Review by Ian Keogh
Tired of her job as a secondary school teacher, Jeanne quits in order to fulfil her own educational ambitions by producing a thesis that will earn a PhD qualification. She’s well aware of others for whom this has become a protracted task seemingly without end, but begins with a positive buoyancy. Were this mood continued, there would be no graphic novel.
As have many before her, Jeanne discovers that paying the rent, a dilatory nature and thousands of petty distractions and annoyances conspire to ensure that hardly any writing occurs. She amasses shelves of reference material, in one memorable sequence presenting the construction of an ornately decorated cathedral as a metaphor for her thesis, yet none of this ever results in written progress.
Although incorporating the experiences of others and exaggerating for the sake of effective comedy, at its core Tiphaine Rivière is presenting an autobiographical experience. However, several degrees separate Notes on a Thesis from the woe is me self-deprecation consistent with similar semi-autobiographical works. The first is an adaptable charm to the cartooning. Rivière has a great facility for visual expression, and her simple illustrations convey a variety of personalities. During consecutive panels of reflection Jeanne is always occupying herself with something, and by extension the reader’s eyes are also occupied. Secondly she’s able to present a viewpoint other than her own. Early pages relate Jeanne’s first meeting with a lecturer who’s to guide her thesis. Her optimism and fantasies of acclaim are contrasted with his dismay of having to nurture yet another needy soul, and the joke is emphasised by briefly viewing his previous appointments. Similar insights apply to her boyfriend, and the administrative assistant with whom she ends up working.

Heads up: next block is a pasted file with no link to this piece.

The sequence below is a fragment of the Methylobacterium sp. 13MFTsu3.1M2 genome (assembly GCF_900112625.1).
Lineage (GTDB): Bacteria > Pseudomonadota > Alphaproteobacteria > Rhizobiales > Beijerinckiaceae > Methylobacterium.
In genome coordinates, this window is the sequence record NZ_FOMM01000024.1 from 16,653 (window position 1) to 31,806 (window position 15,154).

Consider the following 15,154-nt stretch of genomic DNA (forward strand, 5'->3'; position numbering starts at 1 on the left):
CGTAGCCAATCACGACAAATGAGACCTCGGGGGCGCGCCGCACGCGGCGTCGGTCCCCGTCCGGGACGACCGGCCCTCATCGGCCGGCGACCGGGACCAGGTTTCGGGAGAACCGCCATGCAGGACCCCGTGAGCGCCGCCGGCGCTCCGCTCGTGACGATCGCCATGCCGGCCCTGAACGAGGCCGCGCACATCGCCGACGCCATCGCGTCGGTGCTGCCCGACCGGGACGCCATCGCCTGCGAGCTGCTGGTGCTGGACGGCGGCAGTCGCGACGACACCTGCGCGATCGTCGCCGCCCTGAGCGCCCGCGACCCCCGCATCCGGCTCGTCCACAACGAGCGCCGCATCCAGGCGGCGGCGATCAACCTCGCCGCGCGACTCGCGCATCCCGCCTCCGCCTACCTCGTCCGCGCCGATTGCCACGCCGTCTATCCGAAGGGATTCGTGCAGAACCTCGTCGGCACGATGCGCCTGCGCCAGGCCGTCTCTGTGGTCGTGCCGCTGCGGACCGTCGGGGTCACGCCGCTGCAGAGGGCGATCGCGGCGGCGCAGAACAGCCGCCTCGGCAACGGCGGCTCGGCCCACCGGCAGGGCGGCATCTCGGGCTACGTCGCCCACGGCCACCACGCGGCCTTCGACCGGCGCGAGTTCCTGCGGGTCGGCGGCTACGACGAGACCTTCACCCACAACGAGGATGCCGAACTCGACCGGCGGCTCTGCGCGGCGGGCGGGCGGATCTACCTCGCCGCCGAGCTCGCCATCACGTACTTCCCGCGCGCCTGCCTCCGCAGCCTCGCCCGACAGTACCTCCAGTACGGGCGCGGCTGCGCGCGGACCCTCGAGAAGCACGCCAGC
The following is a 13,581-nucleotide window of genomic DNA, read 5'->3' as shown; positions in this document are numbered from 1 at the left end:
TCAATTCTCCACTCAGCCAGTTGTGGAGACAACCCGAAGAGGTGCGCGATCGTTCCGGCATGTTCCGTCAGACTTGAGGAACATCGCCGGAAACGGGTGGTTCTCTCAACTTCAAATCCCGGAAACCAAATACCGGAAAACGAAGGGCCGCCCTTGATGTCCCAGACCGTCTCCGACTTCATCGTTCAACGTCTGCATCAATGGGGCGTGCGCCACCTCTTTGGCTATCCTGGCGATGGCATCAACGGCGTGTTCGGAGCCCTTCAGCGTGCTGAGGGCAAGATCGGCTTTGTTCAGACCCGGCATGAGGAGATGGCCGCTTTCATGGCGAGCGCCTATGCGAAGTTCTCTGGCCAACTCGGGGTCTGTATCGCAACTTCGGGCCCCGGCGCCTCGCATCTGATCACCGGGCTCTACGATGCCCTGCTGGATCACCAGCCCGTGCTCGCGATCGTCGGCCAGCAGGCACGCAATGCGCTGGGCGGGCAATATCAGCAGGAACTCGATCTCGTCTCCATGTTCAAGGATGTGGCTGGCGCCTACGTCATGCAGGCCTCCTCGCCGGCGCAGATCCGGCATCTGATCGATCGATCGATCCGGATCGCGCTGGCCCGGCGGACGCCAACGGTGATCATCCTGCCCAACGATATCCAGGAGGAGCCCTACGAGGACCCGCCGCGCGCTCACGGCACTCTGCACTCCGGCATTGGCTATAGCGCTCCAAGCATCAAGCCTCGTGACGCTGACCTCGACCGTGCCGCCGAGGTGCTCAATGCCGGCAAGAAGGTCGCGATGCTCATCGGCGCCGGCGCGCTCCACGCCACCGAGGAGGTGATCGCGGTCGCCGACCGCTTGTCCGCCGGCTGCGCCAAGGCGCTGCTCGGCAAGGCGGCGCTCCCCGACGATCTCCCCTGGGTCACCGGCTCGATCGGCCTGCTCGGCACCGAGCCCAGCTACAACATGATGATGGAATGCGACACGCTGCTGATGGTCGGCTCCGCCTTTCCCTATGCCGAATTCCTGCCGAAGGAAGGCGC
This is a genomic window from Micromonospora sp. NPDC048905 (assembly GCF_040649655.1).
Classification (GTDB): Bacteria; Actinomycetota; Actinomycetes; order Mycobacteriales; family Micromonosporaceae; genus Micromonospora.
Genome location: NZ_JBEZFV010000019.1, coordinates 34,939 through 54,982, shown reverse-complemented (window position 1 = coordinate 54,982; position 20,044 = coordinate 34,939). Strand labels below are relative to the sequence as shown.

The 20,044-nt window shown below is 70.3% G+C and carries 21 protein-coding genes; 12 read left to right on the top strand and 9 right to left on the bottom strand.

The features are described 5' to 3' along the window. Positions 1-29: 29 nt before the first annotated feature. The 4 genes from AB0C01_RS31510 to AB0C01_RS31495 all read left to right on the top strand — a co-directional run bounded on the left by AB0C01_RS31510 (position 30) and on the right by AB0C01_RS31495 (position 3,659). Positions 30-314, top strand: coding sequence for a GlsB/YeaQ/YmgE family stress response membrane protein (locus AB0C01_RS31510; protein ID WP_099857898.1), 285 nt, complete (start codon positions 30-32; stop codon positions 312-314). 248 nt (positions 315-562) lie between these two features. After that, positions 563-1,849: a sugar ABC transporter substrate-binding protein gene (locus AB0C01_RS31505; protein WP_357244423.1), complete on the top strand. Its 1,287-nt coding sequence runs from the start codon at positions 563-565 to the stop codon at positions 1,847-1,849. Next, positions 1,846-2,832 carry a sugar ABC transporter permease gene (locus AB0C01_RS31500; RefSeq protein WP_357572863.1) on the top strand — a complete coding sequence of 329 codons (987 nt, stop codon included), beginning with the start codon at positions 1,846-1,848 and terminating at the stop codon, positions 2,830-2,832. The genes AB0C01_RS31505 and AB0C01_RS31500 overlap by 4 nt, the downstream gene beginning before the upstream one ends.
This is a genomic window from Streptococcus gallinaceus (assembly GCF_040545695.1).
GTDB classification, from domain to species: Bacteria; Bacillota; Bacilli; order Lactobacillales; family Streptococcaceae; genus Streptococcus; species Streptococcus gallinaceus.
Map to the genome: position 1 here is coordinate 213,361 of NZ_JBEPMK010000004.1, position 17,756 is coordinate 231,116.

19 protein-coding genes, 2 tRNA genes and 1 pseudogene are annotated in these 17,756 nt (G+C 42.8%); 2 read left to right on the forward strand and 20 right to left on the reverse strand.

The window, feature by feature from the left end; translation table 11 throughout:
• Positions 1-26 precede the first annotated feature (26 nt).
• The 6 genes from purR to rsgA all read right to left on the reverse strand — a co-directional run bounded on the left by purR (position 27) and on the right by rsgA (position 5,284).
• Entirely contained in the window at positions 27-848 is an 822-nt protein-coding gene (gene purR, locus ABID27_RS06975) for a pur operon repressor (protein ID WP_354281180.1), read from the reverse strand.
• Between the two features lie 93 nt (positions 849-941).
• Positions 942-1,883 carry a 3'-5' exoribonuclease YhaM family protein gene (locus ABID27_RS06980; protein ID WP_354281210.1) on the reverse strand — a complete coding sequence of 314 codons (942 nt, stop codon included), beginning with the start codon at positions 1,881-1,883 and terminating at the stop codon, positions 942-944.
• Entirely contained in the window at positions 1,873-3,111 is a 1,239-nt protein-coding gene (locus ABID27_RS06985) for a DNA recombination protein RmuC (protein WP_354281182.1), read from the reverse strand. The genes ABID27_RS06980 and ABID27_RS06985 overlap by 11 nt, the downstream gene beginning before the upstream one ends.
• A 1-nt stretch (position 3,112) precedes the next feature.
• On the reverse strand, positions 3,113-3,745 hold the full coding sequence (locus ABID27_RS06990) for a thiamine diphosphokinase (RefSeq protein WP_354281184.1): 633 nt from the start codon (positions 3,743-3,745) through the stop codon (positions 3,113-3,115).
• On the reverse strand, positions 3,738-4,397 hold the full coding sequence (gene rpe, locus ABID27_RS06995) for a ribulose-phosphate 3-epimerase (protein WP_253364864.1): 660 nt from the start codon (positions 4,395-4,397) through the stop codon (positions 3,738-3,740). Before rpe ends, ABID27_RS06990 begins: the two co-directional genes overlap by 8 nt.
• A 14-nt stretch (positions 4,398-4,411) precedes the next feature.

Rivière also possesses a natural comedic talent, able to burst her own pretensions, or at least present the view of how others see her. A young niece asks if it’s true Jeanne’s doing a PhD to avoid growing up and taking responsibility, and one of the book’s strongest aspects is the academic satire. Sinecures can be perpetuated for years while offering not a shred of relevant or encouraging advice, petty disagreements abound regarding status, and there’s always some method of avoidance. It’s simultaneously hilarious and depressing, with Jeanne’s selection of Kafka as a thesis topic no coincidence.
Notes on a Thesis is very funny, entertaining and presumably cathartic, but structurally Rivière mirrors Jeanne’s uncertainty and her repeated metaphor of the cathedral’s construction, having all the components without a certainty of how to align them. This is most evident toward the end of what’s become a marathon slog for Jeanne, when the book suddenly veers into seemingly irrelevant discussions of changes to student funding, then leaps to her PhD presentation.
This, though, is a début graphic novel, and that most of it is a thorough success bodes well for Rivière’s future.